The chosen values for the Lorentz-Drude model parameters correspond to experimentally fitted values obtained from MO-FTIR measurements (between 50 and 7500 cm−1) on undoped InSb wafers . This small-gap high-mobility III-V semiconductor is known to be described in very good approximation by a plasma of free electrons. The contribution of the holes can in first instance be neglected due to their much higher effective mass. A plasma frequency of ωP = 296 cm−1 and a Drude lifetime 1/Γ = 1.9 ps has been obtained. Fitting the cyclotron frequency ωc = 23.4 cm−1 in a known magnetic induction of B = 0.42 T has led to an experimental value of m* = 0.0168m0 for the electron effective mass. It is precisely this very low effective mass (and high collision lifetime) that makes these small-gap semiconductors ideal for THz and mid-infrared nonreciprocal applications: as compared to standard plasmonic materials such as Ag and Au (where the effective electron mass approaches 1), significantly lower magnetic fields are needed to obtain the same gyro-electric strength.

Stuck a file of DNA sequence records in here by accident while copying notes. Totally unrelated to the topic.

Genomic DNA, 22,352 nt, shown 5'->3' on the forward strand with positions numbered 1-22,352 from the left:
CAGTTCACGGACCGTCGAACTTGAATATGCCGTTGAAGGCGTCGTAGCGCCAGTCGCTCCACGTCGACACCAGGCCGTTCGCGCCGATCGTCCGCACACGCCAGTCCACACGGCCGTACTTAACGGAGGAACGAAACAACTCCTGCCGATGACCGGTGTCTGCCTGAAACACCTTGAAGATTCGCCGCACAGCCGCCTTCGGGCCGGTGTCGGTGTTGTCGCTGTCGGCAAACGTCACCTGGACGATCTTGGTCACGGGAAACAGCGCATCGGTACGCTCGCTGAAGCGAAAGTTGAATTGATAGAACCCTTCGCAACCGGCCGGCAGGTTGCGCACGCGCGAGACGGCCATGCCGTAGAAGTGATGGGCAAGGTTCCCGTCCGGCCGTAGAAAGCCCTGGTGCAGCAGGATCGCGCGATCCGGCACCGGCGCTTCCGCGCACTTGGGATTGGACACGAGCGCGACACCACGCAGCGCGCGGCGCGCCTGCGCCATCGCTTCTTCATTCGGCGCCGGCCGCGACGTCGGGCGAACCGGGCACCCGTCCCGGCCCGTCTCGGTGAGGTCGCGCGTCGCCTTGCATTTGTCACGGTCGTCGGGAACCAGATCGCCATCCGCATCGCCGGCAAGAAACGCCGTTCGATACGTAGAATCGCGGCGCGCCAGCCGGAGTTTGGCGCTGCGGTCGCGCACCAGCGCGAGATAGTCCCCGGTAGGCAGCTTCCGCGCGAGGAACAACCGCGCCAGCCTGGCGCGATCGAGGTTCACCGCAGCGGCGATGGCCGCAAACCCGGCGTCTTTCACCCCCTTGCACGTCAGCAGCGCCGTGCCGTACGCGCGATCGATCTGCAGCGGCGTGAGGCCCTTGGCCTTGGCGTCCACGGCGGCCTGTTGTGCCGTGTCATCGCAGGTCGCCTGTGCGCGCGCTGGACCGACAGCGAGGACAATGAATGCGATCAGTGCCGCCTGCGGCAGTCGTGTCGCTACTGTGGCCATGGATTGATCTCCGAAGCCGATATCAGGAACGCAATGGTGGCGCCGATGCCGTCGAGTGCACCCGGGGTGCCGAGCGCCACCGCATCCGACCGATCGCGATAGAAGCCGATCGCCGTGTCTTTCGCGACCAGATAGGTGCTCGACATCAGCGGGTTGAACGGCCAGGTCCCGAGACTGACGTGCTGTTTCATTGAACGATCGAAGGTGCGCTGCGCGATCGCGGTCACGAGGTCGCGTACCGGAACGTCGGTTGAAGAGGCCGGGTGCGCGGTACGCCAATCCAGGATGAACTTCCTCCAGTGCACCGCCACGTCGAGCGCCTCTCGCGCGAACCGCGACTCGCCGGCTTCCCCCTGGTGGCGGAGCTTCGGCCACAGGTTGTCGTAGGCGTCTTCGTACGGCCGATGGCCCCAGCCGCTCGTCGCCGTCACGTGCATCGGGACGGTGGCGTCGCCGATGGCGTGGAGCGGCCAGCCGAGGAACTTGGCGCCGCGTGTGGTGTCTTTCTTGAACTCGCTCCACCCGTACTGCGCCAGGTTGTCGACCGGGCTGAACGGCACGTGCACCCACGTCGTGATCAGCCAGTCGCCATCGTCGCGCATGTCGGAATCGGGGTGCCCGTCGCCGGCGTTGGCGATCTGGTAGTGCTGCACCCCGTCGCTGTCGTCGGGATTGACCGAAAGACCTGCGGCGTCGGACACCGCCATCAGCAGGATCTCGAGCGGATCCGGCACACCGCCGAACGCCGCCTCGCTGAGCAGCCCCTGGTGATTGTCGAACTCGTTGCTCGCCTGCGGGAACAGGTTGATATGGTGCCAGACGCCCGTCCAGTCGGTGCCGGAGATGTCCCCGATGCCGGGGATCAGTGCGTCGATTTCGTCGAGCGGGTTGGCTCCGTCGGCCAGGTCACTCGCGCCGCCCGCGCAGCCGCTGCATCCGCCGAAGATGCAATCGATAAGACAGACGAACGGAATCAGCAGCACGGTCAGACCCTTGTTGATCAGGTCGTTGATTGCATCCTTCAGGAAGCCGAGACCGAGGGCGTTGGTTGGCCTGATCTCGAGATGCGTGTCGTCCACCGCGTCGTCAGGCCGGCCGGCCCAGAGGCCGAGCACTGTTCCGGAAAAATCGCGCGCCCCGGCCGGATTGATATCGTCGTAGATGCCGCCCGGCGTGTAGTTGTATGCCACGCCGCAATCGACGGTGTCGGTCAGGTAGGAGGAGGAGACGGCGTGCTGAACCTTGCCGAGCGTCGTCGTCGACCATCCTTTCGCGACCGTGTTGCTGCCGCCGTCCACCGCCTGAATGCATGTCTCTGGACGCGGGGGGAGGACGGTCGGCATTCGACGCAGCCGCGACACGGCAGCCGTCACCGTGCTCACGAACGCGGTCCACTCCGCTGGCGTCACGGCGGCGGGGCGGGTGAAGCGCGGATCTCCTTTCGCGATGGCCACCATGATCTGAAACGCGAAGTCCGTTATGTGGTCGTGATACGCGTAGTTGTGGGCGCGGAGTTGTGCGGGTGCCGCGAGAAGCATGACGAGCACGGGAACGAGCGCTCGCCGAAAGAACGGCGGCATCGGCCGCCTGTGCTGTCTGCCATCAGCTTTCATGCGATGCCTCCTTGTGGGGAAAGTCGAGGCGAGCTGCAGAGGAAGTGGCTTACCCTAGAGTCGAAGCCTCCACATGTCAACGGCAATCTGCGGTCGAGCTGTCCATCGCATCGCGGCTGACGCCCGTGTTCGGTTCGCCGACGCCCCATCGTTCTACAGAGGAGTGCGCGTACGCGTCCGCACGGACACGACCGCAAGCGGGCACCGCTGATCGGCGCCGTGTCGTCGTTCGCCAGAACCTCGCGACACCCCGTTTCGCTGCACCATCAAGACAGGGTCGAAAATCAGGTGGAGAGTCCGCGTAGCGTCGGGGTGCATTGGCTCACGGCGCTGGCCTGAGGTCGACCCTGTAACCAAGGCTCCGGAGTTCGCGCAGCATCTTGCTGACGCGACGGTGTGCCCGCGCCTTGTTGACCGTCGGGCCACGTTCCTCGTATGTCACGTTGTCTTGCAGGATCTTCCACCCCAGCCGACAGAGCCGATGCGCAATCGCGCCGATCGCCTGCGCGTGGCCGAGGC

The surface magnetoplasmon polariton guide is not strictly one-way because of the presence of the bidirectional radiation continuum in the one-way range. The original idea of Yu and associates  has been to suppress this by operating the one-way SPP guide in the band gap of a photonic crystal cladding. This will suppress the air light cone, while the InSb bulk plasmon cone only starts at. Contrary to the previous paragraph, such a system cannot be described analytically and therefore represents an ideal example to check the validity of the proposed numerical model. We consider the configuration of Fig. 5(a). Five periods of a square photonic lattice of dielectric beams (εd = 8.9) are sandwiched between two parallelly magnetized InSb claddings. A thin air gap, tg = 0.2λP, separates the PC from the InSb magnetoplasmonic cladding. The periodicity a = 1.492λP of the crystal and the thickness t = 0.8a of the beams is optimized to create a maximal photonic bandgap around the central frequency of the one-way regime, . For the chosen values, a 20% TE gap is obtained. As explained above, the reduced one-way regime is roughly given by Δωoneway = ωB/ωP. For reasonable values for the applied magnetic field (B ≈0.125 T), this will not exceed more than 1% of the plasma frequency. The chosen crystal parameters therefore sufficiently isolate the one-way SPP modes from the Bloch radiation continuum of the PhC cladding. The air gap has not been particularly optimized, but chosen to allow sufficient overlap for the SPP modes to feel the presence of the bandgap cladding. Note in passing that without airgap, the boundary conditions of the SPP dispersion would profoundly change, pushing the one-way regime to too low frequencies due to the substitution 1 ↔ εd.